This 3-day course is designed to upgrade and enhance waveform analysis skills for vibration technician and reliability engineers. There are several reasons that vibration analysts want to understand and use waveform analysis, since some significant defects are better analyzed in the time domain. The time domain provides visual confirmation of amplitude enhancement and reduction. Time waveform analysis can present, in a static picture, amplitude variations and changes in frequencies that the FFT cannot display without using multiple (dynamic) graphics. Further, a waveform graphically presents accurate peak vibration amplitudes representing defect severity.
Intermediate vibration analysis or eighteen-month vibration related field experience is recommended.
· Waveform Data Acquisition: Analog to Digital Conversion (A/D)
· Waveform Parameters for Trending: Peak to Peak, Crest Factor, and Analog Overall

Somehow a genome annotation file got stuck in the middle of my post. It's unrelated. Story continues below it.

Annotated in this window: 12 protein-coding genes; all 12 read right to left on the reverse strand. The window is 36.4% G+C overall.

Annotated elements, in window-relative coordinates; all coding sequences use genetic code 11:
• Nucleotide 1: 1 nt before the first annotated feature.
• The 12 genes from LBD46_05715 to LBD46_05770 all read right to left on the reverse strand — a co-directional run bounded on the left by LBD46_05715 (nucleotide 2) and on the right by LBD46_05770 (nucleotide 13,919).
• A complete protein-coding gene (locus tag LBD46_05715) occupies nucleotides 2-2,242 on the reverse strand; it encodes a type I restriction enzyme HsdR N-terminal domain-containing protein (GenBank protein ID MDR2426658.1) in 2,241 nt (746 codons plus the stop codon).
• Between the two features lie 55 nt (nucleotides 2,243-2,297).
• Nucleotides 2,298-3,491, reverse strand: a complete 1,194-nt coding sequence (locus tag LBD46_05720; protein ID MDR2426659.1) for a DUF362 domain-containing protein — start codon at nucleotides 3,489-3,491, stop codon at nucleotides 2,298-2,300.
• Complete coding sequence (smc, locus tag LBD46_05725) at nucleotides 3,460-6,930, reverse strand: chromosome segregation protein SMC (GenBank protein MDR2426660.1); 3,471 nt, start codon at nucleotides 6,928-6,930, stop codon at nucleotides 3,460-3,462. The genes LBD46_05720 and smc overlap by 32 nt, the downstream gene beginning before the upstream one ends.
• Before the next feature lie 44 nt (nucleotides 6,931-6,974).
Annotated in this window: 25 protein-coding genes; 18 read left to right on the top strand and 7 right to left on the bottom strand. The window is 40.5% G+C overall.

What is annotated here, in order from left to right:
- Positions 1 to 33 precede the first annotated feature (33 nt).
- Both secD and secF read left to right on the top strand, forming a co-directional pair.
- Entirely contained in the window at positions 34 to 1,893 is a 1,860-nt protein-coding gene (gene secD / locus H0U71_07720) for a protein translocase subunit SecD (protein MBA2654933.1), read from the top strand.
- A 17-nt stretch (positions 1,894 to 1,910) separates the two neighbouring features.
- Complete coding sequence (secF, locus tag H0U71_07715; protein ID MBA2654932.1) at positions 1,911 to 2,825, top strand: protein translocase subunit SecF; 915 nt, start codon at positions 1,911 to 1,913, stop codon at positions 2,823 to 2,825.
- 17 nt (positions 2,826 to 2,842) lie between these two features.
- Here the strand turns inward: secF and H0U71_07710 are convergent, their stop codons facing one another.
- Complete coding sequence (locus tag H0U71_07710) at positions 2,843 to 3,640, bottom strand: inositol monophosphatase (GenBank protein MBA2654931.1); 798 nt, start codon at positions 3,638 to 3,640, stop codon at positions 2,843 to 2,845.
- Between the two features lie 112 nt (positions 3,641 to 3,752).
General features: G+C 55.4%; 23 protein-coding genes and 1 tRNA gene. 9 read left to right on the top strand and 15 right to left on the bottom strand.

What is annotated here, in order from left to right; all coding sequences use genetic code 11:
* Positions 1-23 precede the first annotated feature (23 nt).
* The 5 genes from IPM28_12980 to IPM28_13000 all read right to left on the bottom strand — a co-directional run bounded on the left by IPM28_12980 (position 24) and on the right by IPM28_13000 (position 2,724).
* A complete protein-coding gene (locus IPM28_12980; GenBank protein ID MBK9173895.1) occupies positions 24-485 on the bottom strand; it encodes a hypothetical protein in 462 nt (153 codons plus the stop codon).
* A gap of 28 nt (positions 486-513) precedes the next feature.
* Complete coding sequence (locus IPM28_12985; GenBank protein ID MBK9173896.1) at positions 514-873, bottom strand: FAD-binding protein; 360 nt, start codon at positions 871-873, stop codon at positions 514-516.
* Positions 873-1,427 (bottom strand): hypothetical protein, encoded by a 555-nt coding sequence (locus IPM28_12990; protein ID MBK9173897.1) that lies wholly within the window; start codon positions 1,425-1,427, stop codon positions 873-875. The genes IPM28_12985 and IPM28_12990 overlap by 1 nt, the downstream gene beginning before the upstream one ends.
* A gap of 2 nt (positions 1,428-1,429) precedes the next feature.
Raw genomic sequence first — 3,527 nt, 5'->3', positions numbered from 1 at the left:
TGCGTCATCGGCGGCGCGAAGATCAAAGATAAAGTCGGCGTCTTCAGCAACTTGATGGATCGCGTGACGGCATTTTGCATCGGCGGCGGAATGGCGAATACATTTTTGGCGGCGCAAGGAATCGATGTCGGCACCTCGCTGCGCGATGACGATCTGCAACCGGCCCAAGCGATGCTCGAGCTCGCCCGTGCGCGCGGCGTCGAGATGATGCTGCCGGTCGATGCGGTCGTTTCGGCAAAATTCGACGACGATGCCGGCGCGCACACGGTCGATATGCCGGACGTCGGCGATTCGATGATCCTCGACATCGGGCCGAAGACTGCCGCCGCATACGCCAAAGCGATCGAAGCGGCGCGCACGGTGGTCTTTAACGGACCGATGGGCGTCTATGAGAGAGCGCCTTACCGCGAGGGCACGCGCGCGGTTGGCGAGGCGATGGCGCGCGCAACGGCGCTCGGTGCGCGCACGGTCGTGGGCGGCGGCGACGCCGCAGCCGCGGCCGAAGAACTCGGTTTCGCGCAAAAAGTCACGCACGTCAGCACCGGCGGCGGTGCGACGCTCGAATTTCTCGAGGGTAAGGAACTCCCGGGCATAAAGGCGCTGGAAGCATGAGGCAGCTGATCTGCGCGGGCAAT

· Waveform Tools: Revolution Markers, Difference Frequency markers, Phase, Peak, RMS, Crest Factor
· Waveform Patterns: Sinusoidal, Impacting, Truncated, Asymmetric, Transient/Random, Modulated and Discontinuity or Bad/Compromised Data.
· FFT vs. Waveform: Benefits and limitations of each Applications of Waveform Analysis: Synchronous Time Averaging (STA) for rolls in nip; Peak Hold averaging for maximum carrier/sideband frequency amplitudes for rolling element bearings; Time Difference cursors for identifying beat frequencies and repeating impacts (gear teeth cracks or defects); Transient Analysis of motor inrush current; Distinguishing Misalignment from Looseness using waveform analysis as a confirmation to the FFT data; and Gearbox Analysis using STA waveforms and standard waveform discontinuity analysis.